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July 24, 2013
Editorial: Use Obamacare to fight tooth decay in kids

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(July 24 -- by the Editorial Board)

Tooth decay is the most common chronic health problem in children, according to the Centers for Disease Control and Prevention. More than a quarter of kids have decay in their baby teeth by the time they enter kindergarten. Nearly 68 percent of teenagers 16 to 19 have decay in their permanent teeth.

The Affordable Care Act provides an opportunity to improve children's access to dental care starting in January 2014 - if the California state health exchange, called Covered California, does things right.

Currently, the vast majority of families who get insurance through their employer are offered dental coverage separate from their medical coverage either in a "stand-alone" dental plan or in a "bundled" plan where an ancillary dental plan is added to a medical plan.

The Affordable Care Act makes children's dental coverage one of 10 "essential health benefits," providing the opportunity to offer a wider range of choices, including "embedded" plans where dental coverage is part of the medical plan, like covering pregnancy or prostate cancer tests.

Unfortunately, the California exchange only solicited bids for stand-alone or bundled plans and last month approved six companies to provide children's dental health plans - nine stand-alone, one bundled. Yet nothing in the federal law prevents the exchange from offering embedded plans that include children's dental.

This has got to change - and soon, in time for the October rollout of the exchange and January 2014 opening.

The aim of the exchange should be to provide affordable insurance for people who aren't currently covered. Under the Affordable Care Act, people who buy medical insurance on the exchange are eligible for federal subsidies on a sliding scale if they have annual income ranging up to $45,960 for individuals and $94,200 for families of four.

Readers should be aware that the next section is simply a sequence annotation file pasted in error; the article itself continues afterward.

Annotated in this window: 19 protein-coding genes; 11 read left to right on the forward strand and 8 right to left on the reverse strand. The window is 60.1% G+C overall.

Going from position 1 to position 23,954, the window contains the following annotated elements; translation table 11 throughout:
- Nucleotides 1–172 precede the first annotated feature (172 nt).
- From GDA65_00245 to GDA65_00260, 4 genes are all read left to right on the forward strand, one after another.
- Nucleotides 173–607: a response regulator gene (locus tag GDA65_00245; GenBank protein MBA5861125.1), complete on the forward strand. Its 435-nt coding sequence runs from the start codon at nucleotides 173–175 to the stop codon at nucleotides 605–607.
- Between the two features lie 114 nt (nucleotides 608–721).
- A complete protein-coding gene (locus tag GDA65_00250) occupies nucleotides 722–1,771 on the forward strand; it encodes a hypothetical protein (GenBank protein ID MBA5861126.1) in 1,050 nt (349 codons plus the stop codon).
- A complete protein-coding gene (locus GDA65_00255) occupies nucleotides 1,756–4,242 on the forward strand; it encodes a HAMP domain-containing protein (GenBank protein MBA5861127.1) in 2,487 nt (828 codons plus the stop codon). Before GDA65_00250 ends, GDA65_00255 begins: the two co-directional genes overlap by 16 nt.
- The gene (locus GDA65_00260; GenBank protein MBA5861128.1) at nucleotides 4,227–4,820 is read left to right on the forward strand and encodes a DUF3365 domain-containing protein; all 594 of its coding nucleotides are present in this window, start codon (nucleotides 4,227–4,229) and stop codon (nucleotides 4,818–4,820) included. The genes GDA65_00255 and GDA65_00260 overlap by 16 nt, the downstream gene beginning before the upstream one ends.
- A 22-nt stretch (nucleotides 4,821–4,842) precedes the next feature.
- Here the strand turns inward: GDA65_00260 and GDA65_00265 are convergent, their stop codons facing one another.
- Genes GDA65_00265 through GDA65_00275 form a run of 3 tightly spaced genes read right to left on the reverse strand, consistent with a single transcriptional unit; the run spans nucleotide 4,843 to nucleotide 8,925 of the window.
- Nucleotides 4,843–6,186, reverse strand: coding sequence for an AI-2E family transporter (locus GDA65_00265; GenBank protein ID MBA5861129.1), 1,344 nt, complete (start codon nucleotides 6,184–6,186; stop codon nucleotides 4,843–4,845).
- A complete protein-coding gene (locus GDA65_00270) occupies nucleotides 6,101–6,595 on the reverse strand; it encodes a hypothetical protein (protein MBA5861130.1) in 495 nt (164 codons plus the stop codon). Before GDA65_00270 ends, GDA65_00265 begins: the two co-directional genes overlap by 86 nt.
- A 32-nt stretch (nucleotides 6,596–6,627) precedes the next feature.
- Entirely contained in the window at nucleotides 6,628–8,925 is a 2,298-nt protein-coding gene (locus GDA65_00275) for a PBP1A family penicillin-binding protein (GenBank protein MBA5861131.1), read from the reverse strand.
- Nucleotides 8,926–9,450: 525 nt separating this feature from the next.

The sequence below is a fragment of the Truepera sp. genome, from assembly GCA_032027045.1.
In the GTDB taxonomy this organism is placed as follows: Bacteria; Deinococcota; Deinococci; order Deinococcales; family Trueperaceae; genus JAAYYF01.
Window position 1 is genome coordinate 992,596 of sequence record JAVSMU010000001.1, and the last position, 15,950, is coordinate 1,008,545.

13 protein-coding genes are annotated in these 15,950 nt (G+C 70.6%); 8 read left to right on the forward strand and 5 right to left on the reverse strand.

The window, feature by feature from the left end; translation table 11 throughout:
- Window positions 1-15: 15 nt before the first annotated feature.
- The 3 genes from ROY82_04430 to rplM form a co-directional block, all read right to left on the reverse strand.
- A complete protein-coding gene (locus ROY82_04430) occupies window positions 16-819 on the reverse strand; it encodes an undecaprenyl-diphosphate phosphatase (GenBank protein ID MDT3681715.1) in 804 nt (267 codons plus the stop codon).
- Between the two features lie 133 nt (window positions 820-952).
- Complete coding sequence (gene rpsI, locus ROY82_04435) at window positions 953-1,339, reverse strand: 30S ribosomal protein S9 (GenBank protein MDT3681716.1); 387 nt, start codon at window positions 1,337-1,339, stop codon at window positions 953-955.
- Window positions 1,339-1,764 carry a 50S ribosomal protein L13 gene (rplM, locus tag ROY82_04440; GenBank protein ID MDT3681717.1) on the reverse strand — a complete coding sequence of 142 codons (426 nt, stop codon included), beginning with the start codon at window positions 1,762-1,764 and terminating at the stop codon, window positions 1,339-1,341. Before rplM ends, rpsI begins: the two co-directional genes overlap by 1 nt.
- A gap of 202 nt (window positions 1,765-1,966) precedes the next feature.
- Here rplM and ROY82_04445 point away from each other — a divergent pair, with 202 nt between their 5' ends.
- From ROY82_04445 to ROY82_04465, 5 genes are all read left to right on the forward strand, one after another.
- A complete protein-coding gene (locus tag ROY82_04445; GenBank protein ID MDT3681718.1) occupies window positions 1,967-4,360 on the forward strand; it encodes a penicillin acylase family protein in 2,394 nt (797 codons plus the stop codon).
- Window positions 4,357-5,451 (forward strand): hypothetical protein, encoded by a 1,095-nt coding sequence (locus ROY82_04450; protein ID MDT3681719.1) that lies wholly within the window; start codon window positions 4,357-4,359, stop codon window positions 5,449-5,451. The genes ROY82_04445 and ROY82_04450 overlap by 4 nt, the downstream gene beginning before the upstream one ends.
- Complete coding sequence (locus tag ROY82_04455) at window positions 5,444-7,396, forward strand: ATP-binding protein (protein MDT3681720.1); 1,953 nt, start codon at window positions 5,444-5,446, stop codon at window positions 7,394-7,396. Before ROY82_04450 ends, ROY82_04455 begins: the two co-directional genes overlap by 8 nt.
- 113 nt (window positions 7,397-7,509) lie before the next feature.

Here's where the choices matter. Plans that embed children's dental coverage in a single medical plan are eligible for subsidies. Stand-alone and bundled dental plans, however, are not eligible for subsidies, subjecting families to additional out-of-pocket costs.

Stand-alone premiums range from an estimated $10 to $30 per child per month - with no subsidy. Last November, plans prepared to submit embedded plans and the cost of including dental was about $6 a month - which is less than the stand-alone plans, and eligible for subsidies.

Insurance Commissioner Dave Jones and health advocates are calling for the exchange to consider embedded plans. Why not solicit embedded proposals from insurance companies now and see what they look like, and then figure out when embedded plans can be added to Covered California. If not by the Oct.1 rollout for Jan. 1 coverage, then when?

Consumer choice is key. Stand-alone plans are one choice, but should not be the only choice.

If couples without children don't want an embedded plan, they could buy a medical plan without a children's dental plan - which would reduce their premium cost.

But parents who need affordable access to dental coverage for kids ought to be able to access an embedded option where subsidies are available.

At its Aug. 8 special meeting, the Covered California board should insist on consumer choice and access to subsidies by allowing and soliciting plans that embed children's dental coverage in health plans. With the right coverage, widespread tooth decay in children should become a thing of the past under the Affordable Care Act.

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